Network data structures have been used extensively in recent years for modeling entities and their ties, across diverse disciplines. Analyzing networks involves understanding the complex relationships between entities, as well as any attributes, statistics, or groupings associated with them. A widely used class of visualizations called sociograms excel at showing the network topology, attributes, and groupings simultaneously. However, many sociograms are not easily readable or difficult to extract meaning from because of the inherent complexity of the relationships and the number of items designers try to render in limited space.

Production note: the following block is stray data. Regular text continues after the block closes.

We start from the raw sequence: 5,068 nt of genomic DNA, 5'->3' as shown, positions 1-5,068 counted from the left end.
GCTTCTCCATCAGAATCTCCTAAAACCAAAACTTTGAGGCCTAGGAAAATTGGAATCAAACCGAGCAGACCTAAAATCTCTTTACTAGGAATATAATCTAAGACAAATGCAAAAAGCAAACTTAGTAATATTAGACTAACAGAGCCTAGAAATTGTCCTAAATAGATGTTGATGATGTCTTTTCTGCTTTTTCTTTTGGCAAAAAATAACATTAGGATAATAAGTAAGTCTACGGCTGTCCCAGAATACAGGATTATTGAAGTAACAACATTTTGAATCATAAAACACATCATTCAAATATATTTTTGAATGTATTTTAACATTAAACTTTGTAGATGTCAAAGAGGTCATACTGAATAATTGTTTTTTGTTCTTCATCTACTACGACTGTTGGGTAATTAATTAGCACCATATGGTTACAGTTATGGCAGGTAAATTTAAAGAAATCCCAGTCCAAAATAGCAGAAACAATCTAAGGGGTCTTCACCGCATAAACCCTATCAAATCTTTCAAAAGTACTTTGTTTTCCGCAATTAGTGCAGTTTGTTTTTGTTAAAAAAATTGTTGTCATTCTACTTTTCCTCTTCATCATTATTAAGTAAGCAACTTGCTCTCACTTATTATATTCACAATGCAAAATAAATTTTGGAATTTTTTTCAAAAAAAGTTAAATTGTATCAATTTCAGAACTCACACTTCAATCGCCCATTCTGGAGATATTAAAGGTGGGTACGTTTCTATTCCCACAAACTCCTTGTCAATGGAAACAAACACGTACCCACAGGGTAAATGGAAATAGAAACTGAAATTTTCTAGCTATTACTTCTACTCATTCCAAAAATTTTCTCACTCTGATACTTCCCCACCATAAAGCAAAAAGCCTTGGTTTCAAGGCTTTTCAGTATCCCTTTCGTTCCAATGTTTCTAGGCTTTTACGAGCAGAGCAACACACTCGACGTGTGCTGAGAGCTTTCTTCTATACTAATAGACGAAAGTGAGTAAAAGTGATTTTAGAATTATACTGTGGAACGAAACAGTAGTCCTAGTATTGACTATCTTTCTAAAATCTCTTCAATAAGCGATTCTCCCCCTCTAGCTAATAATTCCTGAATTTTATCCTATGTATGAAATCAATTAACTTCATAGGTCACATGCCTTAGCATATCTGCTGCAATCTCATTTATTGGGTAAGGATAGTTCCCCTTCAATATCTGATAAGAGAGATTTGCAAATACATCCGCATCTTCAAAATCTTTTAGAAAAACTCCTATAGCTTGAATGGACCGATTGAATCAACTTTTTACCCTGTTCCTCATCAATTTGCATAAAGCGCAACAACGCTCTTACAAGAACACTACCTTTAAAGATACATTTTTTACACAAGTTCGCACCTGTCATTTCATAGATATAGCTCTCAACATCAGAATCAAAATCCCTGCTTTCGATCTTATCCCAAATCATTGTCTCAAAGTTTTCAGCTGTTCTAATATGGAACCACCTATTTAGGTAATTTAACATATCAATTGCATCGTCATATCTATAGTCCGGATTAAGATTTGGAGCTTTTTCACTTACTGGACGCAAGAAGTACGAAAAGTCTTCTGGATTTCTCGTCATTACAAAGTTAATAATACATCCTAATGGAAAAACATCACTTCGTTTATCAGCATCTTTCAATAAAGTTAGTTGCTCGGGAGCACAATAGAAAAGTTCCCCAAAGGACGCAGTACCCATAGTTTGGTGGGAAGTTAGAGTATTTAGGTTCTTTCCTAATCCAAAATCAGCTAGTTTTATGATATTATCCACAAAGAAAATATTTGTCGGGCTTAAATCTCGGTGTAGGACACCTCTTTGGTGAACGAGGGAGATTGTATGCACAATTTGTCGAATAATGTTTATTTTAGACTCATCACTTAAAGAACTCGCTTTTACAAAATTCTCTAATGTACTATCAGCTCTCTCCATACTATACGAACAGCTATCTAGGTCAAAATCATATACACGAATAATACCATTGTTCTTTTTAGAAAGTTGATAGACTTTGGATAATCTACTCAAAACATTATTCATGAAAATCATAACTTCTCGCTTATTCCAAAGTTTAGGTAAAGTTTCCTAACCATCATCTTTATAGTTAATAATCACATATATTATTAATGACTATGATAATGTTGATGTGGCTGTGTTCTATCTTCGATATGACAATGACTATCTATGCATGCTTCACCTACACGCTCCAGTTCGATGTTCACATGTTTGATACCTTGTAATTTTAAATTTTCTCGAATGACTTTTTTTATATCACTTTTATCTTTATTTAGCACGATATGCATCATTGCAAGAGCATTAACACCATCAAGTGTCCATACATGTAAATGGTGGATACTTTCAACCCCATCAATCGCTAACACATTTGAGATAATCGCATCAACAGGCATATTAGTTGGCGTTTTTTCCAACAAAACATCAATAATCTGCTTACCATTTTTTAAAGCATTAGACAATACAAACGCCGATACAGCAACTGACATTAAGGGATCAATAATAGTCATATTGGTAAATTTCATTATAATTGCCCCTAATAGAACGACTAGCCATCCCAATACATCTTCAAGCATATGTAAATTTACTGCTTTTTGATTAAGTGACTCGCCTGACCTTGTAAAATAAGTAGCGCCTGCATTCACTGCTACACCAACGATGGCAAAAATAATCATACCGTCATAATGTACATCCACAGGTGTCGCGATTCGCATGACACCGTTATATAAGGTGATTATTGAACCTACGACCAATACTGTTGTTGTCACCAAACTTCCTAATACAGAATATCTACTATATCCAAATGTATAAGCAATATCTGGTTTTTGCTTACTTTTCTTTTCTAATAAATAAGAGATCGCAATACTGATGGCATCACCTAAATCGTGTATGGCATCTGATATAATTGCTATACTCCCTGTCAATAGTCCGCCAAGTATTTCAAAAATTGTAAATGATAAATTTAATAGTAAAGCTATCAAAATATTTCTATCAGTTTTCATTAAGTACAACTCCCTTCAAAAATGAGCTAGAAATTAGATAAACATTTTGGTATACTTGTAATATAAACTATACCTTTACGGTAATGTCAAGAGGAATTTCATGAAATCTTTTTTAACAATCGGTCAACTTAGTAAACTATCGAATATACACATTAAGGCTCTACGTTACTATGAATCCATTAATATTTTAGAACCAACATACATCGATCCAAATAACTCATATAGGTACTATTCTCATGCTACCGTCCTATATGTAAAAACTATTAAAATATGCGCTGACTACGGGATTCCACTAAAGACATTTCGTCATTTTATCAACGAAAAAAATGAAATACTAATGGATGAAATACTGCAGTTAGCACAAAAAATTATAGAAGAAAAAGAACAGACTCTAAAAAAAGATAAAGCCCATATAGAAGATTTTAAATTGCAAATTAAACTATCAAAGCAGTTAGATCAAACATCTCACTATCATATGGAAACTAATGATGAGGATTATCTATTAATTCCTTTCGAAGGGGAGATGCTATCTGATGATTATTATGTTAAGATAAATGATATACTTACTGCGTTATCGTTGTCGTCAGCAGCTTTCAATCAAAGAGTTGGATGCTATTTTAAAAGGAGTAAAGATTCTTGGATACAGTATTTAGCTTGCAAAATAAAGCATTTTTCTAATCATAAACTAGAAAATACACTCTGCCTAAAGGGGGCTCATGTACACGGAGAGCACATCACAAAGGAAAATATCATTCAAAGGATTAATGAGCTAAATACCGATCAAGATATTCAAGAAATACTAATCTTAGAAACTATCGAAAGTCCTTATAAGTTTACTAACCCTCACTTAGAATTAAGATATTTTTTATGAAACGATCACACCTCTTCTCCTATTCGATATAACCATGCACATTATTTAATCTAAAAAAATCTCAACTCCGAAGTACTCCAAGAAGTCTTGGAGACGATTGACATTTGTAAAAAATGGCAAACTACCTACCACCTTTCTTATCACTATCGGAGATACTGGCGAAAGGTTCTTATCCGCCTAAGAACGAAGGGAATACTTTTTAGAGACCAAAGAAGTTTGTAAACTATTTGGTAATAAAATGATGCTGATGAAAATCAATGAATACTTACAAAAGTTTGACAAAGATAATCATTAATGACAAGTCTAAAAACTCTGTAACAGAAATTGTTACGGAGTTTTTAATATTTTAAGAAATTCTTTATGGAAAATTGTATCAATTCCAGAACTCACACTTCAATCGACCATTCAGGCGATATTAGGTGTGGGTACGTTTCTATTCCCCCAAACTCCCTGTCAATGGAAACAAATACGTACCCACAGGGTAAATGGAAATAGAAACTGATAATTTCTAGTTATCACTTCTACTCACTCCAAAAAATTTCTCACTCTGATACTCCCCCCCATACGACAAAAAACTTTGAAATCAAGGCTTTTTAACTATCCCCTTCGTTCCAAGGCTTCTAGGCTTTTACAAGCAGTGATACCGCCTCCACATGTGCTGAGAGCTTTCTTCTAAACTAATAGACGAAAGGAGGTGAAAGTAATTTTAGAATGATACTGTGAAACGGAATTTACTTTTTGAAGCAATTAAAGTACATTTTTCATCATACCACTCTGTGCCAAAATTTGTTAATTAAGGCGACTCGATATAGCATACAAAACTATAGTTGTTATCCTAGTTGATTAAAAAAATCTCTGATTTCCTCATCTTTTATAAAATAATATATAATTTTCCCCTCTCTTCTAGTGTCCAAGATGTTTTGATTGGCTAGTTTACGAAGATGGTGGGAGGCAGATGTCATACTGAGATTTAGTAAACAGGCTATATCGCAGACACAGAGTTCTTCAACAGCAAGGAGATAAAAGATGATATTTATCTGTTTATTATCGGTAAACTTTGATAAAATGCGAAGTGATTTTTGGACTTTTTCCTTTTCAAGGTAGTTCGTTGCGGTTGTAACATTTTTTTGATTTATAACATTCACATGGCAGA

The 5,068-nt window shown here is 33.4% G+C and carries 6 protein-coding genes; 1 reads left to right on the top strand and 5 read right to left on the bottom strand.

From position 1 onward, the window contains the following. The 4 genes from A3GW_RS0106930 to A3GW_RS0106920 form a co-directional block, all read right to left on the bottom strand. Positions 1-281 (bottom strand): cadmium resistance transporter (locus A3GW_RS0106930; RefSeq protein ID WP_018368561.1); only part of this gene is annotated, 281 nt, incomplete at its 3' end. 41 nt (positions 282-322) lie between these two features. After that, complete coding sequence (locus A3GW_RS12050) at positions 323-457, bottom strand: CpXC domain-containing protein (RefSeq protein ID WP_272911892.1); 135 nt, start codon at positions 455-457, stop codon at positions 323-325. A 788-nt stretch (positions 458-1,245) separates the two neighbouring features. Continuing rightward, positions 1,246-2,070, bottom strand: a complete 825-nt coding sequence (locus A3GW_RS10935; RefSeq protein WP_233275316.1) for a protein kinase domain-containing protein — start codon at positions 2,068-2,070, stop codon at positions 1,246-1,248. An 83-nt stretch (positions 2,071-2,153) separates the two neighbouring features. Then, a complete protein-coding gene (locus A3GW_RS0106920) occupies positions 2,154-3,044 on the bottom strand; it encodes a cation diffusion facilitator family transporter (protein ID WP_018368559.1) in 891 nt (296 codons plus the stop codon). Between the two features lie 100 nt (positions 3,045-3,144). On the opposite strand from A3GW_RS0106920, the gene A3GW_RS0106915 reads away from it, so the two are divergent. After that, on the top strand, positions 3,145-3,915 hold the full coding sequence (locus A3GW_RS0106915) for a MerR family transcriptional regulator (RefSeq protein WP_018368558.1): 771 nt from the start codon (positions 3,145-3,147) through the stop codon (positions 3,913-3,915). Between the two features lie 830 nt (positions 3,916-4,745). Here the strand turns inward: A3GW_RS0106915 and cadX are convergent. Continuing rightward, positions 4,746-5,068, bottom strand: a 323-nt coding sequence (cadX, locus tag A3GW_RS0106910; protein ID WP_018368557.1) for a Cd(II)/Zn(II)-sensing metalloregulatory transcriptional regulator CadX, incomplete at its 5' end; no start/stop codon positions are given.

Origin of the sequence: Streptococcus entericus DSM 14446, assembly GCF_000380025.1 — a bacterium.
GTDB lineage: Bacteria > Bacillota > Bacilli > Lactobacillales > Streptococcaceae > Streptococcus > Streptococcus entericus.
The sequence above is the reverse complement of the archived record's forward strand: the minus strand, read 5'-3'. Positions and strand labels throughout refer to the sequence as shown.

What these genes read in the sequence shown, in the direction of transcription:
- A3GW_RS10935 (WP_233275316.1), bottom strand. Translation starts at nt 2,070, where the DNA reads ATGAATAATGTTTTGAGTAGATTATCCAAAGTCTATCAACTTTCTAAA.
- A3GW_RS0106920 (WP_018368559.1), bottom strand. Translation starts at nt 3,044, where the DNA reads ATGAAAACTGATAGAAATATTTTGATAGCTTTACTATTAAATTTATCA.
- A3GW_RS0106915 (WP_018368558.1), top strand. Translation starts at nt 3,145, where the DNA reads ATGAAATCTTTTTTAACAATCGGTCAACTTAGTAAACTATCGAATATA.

This paper introduces a technique called motif simplification that leverages the repeating motifs in networks to reduce visualization complexity and increase readability. We propose replacing motifs in the network with easily understandable glyphs that (1) require less screen space, (2) are easier to understand in the context of the network, (3) can reveal otherwise hidden relationships, and (4) result in minimal loss of fidelity. We tackle two frequently occurring and high-payoff motifs: a fan motif consisting of a fan of nodes with only a single neighbor connecting them to the network, and a parallel motif of functionally equivalent nodes that span two or more other nodes together. We contribute the design of representative glyphs for these motifs, algorithms for detecting them, a publicly available reference implementation, and initial case studies and user feedback that support the motif simplification approach.